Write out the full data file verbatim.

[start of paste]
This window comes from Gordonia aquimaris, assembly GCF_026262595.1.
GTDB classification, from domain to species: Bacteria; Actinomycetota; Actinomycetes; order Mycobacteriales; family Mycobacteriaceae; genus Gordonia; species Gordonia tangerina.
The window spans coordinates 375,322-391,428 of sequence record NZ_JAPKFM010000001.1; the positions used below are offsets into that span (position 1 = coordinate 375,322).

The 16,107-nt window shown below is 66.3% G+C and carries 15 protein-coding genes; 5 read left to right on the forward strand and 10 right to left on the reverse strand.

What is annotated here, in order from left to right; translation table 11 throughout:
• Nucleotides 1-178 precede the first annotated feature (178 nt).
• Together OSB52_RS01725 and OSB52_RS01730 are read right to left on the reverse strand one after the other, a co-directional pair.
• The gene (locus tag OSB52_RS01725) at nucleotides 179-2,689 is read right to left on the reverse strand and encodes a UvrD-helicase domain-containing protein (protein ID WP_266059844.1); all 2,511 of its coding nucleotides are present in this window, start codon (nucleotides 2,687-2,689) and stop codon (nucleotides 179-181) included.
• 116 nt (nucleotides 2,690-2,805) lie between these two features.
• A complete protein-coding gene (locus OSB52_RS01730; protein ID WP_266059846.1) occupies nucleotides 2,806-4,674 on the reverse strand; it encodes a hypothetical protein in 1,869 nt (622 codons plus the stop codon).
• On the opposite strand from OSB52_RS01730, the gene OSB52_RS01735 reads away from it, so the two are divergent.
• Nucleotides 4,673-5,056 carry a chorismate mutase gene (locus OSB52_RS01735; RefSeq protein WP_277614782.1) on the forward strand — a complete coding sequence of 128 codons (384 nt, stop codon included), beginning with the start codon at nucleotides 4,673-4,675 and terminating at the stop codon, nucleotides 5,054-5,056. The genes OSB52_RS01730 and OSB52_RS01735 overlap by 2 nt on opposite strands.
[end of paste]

This window comes from Gordonia aquimaris, assembly GCF_026262595.1.
GTDB classification, from domain to species: Bacteria; Actinomycetota; Actinomycetes; order Mycobacteriales; family Mycobacteriaceae; genus Gordonia; species Gordonia tangerina.
The window spans coordinates 375,322-391,428 of sequence record NZ_JAPKFM010000001.1; the positions used below are offsets into that span (position 1 = coordinate 375,322).

The 16,107-nt window shown below is 66.3% G+C and carries 15 protein-coding genes; 5 read left to right on the forward strand and 10 right to left on the reverse strand.

What is annotated here, in order from left to right; translation table 11 throughout:
• Nucleotides 1-178 precede the first annotated feature (178 nt).
• Together OSB52_RS01725 and OSB52_RS01730 are read right to left on the reverse strand one after the other, a co-directional pair.
• The gene (locus tag OSB52_RS01725) at nucleotides 179-2,689 is read right to left on the reverse strand and encodes a UvrD-helicase domain-containing protein (protein ID WP_266059844.1); all 2,511 of its coding nucleotides are present in this window, start codon (nucleotides 2,687-2,689) and stop codon (nucleotides 179-181) included.
• 116 nt (nucleotides 2,690-2,805) lie between these two features.
• A complete protein-coding gene (locus OSB52_RS01730; protein ID WP_266059846.1) occupies nucleotides 2,806-4,674 on the reverse strand; it encodes a hypothetical protein in 1,869 nt (622 codons plus the stop codon).
• On the opposite strand from OSB52_RS01730, the gene OSB52_RS01735 reads away from it, so the two are divergent.
• Nucleotides 4,673-5,056 carry a chorismate mutase gene (locus OSB52_RS01735; RefSeq protein WP_277614782.1) on the forward strand — a complete coding sequence of 128 codons (384 nt, stop codon included), beginning with the start codon at nucleotides 4,673-4,675 and terminating at the stop codon, nucleotides 5,054-5,056. The genes OSB52_RS01730 and OSB52_RS01735 overlap by 2 nt on opposite strands.